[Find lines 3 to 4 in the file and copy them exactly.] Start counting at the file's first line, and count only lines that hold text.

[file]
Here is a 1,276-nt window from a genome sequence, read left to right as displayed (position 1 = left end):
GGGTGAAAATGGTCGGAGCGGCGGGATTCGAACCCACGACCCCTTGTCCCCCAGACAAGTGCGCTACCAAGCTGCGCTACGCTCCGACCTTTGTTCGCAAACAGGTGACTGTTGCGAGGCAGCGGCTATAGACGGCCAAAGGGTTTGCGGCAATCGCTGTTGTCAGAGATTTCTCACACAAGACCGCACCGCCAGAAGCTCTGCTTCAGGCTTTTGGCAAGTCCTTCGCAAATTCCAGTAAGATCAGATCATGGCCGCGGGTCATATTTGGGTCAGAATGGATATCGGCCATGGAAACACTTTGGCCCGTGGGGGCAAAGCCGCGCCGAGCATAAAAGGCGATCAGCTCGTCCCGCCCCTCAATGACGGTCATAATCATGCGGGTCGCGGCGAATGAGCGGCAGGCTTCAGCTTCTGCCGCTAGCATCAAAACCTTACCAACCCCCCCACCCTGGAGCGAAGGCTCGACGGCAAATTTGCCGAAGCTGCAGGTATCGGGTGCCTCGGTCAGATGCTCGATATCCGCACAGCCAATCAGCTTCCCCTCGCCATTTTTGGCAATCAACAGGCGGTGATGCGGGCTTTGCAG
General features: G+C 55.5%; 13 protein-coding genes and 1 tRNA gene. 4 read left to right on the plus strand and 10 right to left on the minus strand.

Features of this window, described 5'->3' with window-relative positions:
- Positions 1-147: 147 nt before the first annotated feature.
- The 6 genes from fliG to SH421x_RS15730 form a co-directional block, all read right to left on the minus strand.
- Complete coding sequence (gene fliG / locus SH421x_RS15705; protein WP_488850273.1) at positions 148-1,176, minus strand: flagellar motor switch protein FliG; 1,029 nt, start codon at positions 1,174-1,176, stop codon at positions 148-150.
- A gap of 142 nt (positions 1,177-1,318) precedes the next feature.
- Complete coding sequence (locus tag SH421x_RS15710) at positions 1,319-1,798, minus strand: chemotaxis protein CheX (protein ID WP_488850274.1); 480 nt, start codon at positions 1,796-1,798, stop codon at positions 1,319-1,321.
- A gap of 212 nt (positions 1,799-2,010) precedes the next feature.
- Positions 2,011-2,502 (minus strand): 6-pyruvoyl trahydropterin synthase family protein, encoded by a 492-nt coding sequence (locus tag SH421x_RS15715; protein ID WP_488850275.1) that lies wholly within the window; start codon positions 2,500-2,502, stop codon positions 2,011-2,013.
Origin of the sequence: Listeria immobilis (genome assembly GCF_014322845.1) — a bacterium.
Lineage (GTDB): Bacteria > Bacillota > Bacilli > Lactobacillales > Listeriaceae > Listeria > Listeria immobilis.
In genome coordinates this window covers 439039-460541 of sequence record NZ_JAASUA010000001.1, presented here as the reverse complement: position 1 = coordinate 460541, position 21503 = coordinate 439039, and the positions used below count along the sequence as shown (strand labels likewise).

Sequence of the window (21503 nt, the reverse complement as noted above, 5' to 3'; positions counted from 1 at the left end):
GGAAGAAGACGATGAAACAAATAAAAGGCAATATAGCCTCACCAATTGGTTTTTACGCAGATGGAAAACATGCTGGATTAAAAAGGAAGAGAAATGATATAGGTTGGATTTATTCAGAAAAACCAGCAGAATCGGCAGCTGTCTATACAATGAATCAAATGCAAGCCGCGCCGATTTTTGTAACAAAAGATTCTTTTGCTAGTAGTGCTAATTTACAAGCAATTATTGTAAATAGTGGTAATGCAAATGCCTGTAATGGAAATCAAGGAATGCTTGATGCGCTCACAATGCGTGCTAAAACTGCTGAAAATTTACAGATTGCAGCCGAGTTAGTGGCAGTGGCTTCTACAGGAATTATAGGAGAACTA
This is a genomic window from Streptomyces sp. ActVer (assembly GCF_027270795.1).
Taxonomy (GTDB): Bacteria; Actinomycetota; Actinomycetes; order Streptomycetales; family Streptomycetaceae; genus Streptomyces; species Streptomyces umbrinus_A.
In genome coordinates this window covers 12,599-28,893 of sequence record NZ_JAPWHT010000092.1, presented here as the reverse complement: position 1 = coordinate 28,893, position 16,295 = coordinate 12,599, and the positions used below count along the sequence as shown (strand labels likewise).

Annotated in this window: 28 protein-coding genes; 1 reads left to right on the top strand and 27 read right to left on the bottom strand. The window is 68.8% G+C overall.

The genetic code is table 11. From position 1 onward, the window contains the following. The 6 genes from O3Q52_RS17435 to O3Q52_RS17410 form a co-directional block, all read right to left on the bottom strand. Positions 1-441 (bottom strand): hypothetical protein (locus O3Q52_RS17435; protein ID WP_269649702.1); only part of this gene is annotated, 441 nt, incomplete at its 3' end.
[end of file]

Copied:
General features: G+C 55.5%; 13 protein-coding genes and 1 tRNA gene. 4 read left to right on the plus strand and 10 right to left on the minus strand.

Features of this window, described 5'->3' with window-relative positions: